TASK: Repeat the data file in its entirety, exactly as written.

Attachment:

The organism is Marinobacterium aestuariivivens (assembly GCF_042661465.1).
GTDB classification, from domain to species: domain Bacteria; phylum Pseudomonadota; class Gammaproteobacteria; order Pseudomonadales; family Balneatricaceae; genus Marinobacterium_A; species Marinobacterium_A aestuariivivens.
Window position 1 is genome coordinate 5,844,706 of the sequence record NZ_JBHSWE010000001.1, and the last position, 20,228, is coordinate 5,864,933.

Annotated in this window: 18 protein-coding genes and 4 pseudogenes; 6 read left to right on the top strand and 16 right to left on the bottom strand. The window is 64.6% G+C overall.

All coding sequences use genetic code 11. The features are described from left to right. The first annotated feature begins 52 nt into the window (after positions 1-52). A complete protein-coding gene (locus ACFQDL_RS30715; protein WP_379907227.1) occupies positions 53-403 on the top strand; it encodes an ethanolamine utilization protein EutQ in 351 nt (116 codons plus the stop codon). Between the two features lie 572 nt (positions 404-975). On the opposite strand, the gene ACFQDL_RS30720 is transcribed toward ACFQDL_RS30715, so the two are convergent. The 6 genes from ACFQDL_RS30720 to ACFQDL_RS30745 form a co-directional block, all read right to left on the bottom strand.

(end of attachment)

The organism is Marinobacterium aestuariivivens (assembly GCF_042661465.1).
GTDB classification, from domain to species: domain Bacteria; phylum Pseudomonadota; class Gammaproteobacteria; order Pseudomonadales; family Balneatricaceae; genus Marinobacterium_A; species Marinobacterium_A aestuariivivens.
Window position 1 is genome coordinate 5,844,706 of the sequence record NZ_JBHSWE010000001.1, and the last position, 20,228, is coordinate 5,864,933.

Annotated in this window: 18 protein-coding genes and 4 pseudogenes; 6 read left to right on the top strand and 16 right to left on the bottom strand. The window is 64.6% G+C overall.

All coding sequences use genetic code 11. The features are described from left to right. The first annotated feature begins 52 nt into the window (after positions 1-52). A complete protein-coding gene (locus ACFQDL_RS30715; protein WP_379907227.1) occupies positions 53-403 on the top strand; it encodes an ethanolamine utilization protein EutQ in 351 nt (116 codons plus the stop codon). Between the two features lie 572 nt (positions 404-975). On the opposite strand, the gene ACFQDL_RS30720 is transcribed toward ACFQDL_RS30715, so the two are convergent. The 6 genes from ACFQDL_RS30720 to ACFQDL_RS30745 form a co-directional block, all read right to left on the bottom strand.